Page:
Solar Cooker Trial
I'm fairly new to sustainability/appropriate technology, overall - I only got inspired to get my hands dirty with JMG's Green Wizardry book, and I've kind of been using that as a template to learn from, along with whatever random inspirations I came across...
In the chapter he had on energy & cooking, he outlined haybox cookers first (I made one, and it worked well.) Solar cookers came after that. I found a model I liked on instructables.com that I liked, and made a version of that last year. I think I finished it on Sept. 8th last fall, but once I got it done, it turned out to be such a cold, cloudy autumn in the area I live in, I never got one sunny afternoon to try it out in until yesterday. (https://www.instructables.com/id/The-Solar-Baby-2-Solar-Oven/ the template I worked from)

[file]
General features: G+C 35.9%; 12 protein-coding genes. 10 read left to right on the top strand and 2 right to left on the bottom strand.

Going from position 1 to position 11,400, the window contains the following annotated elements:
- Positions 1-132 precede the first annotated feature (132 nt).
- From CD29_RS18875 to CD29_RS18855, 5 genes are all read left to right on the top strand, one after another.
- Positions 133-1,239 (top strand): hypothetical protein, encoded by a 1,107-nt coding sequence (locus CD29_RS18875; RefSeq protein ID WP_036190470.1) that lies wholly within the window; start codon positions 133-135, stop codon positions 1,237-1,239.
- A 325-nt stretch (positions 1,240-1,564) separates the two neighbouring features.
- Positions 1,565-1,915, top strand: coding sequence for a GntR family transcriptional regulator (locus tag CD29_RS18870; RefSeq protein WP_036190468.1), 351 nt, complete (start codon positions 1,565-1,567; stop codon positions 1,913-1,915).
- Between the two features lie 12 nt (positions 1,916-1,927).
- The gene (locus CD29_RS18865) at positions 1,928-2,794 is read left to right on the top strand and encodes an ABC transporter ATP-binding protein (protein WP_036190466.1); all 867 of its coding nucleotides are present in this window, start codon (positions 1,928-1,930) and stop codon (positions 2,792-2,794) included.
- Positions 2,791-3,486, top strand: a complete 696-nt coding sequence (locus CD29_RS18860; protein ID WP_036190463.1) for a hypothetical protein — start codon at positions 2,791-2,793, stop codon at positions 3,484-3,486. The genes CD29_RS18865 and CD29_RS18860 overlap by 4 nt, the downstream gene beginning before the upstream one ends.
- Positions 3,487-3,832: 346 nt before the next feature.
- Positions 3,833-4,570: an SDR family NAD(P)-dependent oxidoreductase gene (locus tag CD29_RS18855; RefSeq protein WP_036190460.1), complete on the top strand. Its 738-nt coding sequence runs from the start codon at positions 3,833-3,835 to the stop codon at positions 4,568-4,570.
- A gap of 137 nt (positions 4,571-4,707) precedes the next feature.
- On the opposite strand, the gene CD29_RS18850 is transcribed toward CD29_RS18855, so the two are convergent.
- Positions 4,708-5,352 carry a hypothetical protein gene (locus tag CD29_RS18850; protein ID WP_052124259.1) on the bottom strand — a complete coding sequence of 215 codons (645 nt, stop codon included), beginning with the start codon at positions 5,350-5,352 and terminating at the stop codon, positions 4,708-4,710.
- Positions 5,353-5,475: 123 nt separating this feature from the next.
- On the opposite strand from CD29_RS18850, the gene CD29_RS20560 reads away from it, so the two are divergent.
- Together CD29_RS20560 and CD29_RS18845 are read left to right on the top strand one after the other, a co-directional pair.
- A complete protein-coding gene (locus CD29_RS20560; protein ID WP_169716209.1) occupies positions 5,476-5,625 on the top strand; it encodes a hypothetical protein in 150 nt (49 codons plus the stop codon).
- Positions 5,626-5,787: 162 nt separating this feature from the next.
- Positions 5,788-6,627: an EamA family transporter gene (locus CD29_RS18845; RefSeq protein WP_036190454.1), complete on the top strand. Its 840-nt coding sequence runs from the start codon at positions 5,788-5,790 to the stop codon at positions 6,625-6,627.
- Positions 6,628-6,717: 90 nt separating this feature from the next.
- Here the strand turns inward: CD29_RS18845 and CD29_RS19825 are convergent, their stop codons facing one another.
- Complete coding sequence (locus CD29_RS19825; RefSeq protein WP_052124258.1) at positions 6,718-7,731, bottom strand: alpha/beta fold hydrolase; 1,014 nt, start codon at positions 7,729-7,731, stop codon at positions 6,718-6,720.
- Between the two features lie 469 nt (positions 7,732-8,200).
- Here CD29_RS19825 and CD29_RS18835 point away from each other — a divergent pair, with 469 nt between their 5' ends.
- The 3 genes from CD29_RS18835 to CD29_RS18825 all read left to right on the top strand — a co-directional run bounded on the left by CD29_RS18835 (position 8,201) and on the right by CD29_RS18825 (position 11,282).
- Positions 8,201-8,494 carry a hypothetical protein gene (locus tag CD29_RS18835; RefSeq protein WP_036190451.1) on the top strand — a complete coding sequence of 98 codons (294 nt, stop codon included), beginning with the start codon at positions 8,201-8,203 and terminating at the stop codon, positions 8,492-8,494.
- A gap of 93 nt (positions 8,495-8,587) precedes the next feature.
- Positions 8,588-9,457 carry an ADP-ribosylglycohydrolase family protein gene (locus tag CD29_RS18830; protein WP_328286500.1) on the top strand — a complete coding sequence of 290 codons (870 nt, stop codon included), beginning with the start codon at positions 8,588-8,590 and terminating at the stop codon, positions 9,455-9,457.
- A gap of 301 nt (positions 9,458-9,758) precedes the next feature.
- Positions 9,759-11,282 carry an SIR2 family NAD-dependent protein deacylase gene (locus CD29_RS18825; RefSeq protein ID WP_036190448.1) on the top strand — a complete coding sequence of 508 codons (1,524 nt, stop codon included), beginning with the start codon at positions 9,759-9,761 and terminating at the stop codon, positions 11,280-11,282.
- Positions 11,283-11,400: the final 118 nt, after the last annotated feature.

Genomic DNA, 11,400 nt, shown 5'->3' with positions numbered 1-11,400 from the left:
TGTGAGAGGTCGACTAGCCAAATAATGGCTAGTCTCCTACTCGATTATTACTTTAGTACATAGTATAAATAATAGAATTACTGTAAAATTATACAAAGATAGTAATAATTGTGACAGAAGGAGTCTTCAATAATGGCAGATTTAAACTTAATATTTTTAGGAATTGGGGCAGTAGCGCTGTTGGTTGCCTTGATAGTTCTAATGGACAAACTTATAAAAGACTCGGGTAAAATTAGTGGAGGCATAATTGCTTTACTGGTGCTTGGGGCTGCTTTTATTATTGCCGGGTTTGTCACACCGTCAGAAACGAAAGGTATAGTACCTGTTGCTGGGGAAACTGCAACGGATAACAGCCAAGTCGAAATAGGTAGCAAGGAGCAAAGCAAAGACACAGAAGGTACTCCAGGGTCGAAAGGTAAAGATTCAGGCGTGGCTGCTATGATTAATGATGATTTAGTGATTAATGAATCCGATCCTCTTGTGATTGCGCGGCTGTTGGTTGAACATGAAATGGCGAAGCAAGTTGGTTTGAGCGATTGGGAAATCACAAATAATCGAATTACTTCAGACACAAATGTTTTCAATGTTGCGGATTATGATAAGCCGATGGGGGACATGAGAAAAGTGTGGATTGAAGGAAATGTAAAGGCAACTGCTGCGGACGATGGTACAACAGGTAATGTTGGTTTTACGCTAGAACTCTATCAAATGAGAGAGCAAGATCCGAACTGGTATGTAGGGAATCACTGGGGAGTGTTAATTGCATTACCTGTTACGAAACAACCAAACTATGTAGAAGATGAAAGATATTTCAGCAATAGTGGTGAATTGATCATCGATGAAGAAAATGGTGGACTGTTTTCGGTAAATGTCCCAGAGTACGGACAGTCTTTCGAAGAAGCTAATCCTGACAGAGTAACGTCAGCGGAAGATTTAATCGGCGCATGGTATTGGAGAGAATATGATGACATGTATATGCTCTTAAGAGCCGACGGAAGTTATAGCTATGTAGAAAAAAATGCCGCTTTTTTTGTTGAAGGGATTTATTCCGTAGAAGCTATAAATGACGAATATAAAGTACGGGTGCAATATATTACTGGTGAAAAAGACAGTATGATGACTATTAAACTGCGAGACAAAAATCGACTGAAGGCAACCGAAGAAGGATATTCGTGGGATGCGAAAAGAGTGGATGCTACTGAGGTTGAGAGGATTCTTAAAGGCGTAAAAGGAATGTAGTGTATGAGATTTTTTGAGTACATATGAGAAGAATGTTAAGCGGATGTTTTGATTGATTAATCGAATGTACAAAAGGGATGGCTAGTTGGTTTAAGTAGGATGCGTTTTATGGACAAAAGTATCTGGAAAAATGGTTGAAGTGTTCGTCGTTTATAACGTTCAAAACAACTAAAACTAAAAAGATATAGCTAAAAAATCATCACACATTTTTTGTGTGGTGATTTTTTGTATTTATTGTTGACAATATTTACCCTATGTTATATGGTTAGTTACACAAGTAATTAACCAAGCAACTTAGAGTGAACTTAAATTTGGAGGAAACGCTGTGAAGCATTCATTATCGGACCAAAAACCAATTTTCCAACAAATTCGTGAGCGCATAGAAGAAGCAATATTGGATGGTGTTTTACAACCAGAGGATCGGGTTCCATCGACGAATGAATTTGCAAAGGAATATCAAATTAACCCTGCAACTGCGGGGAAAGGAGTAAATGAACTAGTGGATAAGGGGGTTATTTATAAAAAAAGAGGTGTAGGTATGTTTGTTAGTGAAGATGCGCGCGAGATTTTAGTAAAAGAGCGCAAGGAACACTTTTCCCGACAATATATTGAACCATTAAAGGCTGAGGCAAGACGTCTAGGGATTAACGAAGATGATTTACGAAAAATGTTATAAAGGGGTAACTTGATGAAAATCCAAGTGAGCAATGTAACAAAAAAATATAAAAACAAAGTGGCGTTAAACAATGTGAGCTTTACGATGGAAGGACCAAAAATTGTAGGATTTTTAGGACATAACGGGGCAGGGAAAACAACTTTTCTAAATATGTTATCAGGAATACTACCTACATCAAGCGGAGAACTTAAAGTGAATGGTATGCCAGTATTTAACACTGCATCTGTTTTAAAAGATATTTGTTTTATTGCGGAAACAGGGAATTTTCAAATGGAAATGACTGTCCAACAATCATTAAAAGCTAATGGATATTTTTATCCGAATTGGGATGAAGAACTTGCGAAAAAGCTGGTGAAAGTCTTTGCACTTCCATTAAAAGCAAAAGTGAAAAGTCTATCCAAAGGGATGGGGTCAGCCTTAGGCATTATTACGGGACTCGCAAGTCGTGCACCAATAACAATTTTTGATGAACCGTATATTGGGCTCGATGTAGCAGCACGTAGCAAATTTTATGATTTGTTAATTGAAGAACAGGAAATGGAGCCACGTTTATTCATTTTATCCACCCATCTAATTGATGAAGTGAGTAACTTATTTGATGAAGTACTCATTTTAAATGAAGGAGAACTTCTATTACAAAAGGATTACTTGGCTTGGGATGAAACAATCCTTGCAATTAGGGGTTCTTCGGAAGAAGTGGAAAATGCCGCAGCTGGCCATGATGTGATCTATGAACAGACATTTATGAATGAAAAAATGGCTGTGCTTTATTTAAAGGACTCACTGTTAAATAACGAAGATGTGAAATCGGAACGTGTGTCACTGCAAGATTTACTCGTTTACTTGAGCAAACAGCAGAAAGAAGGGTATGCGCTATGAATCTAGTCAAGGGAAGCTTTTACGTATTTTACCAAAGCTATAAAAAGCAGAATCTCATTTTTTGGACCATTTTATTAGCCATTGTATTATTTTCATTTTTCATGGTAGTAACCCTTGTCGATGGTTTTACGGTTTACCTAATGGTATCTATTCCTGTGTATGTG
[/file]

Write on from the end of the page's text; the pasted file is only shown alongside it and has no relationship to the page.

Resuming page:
Anyways, it worked alright, it hovered around 220F and cooked the beef roast I tried out (very slowly) to 140F, over about 3 hours. The solar collector lid didn't fit very tightly to the base, you could feel hot air seeping out through the gap. I'm hoping that if I add some more rubber gasket material between the two, that the temperatures in the oven will come up into the 300F range.
(If anyone is wondering how low oven temperatures can be to still ensure that pathogens are eliminated, I personally think that the research that Modernist Cuisine did under Nathan Myhrvold is the most informative, which I think basically showed that if you can sustain temperatures of 120F - 130F for long periods of time, you can rid the meat that you're cooking of pathogens. With pathogen reduction, it is always a matter of temperature and time duration for which that temperature is held. Goverment regulations are usually assuming that you are holding a temperature for less than 30 seconds.) https://modernistcuisine.com/recipes/low-temp-oven-steak/
The beef roast I tried out came out to 140F, and, once I allowed it to cool, came out medium rare and tender.